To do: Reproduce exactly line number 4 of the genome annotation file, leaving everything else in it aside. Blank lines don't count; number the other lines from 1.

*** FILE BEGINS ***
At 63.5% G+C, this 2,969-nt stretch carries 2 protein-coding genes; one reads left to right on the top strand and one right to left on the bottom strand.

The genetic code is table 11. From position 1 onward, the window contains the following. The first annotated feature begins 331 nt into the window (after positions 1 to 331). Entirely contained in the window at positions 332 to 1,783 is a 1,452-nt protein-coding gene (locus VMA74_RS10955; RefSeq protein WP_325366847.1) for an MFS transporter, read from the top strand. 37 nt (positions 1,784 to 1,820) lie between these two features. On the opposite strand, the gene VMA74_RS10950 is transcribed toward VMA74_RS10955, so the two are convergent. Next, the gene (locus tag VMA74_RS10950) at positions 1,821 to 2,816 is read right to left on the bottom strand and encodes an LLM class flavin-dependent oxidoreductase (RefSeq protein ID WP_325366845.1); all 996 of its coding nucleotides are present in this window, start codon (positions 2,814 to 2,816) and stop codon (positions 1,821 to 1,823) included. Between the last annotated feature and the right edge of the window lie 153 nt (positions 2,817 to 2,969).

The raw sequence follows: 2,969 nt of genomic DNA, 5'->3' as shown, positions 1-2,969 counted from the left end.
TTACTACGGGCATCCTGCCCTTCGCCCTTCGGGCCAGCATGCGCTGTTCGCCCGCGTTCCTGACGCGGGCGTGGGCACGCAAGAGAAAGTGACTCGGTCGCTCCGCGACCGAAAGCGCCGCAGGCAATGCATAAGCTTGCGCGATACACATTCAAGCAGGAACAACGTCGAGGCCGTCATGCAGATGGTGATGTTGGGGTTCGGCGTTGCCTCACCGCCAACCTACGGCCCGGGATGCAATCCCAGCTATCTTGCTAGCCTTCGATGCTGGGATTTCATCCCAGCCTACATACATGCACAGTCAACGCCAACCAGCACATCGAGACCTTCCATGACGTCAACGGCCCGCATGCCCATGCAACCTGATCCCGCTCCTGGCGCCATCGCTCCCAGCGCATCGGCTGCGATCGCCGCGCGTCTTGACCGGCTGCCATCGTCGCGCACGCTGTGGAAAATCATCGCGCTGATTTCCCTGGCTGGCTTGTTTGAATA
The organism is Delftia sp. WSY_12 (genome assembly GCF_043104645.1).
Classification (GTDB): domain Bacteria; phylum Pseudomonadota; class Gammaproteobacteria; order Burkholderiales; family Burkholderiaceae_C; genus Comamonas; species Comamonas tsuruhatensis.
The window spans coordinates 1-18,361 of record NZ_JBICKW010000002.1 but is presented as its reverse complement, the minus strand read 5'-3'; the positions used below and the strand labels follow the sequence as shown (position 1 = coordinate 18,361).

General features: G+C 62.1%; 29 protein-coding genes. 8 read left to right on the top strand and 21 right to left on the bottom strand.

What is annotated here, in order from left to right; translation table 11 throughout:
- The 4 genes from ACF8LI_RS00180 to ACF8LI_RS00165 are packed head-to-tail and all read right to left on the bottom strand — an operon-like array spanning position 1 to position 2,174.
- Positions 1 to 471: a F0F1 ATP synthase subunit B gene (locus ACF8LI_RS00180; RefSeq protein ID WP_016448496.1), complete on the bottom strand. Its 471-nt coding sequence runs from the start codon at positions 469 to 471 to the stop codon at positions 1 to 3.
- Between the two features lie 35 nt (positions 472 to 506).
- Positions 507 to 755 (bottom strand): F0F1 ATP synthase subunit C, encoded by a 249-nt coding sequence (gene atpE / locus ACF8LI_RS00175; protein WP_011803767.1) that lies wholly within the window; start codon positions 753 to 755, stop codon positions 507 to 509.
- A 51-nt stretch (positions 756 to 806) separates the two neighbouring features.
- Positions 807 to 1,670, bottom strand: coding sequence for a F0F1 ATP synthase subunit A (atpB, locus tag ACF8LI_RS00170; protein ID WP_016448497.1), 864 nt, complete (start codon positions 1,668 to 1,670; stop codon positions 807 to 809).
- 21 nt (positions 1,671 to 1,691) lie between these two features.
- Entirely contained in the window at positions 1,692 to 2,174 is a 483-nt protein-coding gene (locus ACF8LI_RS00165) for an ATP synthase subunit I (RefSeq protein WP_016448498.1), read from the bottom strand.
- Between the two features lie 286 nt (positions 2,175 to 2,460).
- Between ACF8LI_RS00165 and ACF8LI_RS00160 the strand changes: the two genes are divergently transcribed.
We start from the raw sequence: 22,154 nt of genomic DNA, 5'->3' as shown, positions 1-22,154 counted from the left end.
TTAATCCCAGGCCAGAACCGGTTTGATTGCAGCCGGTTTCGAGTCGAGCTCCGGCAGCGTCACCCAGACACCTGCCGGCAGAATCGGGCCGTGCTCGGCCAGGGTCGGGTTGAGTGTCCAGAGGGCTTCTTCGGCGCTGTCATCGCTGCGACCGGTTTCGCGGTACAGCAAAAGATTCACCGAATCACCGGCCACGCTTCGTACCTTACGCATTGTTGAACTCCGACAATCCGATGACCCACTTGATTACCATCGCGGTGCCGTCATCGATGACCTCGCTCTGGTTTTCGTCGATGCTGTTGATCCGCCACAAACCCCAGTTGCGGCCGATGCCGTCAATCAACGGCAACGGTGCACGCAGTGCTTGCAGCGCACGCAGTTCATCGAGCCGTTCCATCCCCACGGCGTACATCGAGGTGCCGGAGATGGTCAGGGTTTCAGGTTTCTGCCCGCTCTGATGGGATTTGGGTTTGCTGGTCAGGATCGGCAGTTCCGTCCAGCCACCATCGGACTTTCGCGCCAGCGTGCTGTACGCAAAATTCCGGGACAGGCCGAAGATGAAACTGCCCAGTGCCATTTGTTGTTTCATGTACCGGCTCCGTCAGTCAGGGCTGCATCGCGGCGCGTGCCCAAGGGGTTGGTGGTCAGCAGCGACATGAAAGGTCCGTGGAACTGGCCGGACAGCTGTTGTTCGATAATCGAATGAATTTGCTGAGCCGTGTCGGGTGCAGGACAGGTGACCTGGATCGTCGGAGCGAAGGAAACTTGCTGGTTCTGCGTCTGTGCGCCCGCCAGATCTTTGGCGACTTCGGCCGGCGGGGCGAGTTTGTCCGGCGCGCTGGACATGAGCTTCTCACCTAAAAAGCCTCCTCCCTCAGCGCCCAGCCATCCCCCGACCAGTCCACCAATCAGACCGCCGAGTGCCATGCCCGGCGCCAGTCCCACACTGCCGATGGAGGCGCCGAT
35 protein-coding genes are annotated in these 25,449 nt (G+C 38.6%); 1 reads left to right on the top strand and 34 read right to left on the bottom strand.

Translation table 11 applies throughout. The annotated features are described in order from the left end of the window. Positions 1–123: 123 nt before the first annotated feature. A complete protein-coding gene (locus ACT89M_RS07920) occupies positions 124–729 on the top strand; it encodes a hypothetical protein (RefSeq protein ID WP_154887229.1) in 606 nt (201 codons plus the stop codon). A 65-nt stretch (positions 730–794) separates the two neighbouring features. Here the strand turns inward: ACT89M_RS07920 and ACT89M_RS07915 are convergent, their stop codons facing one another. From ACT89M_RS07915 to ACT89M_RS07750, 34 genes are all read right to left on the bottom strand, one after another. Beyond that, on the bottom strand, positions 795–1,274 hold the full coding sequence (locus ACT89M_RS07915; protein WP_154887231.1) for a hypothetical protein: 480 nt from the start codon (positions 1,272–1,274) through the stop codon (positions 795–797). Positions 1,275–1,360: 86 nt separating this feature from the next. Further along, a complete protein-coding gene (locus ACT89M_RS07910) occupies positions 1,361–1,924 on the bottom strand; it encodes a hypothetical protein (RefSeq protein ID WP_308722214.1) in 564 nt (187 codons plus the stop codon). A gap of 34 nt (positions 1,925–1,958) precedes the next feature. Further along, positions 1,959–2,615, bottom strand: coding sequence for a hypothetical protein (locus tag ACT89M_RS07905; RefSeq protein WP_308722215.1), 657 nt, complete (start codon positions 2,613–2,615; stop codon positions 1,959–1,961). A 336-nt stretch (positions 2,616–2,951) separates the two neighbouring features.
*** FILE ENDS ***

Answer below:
TTACTACGGGCATCCTGCCCTTCGCCCTTCGGGCCAGCATGCGCTGTTCGCCCGCGTTCCTGACGCGGGCGTGGGCACGCAAGAGAAAGTGACTCGGTCGCTCCGCGACCGAAAGCGCCGCAGGCAATGCATAAGCTTGCGCGATACACATTCAAGCAGGAACAACGTCGAGGCCGTCATGCAGATGGTGATGTTGGGGTTCGGCGTTGCCTCACCGCCAACCTACGGCCCGGGATGCAATCCCAGCTATCTTGCTAGCCTTCGATGCTGGGATTTCATCCCAGCCTACATACATGCACAGTCAACGCCAACCAGCACATCGAGACCTTCCATGACGTCAACGGCCCGCATGCCCATGCAACCTGATCCCGCTCCTGGCGCCATCGCTCCCAGCGCATCGGCTGCGATCGCCGCGCGTCTTGACCGGCTGCCATCGTCGCGCACGCTGTGGAAAATCATCGCGCTGATTTCCCTGGCTGGCTTGTTTGAATA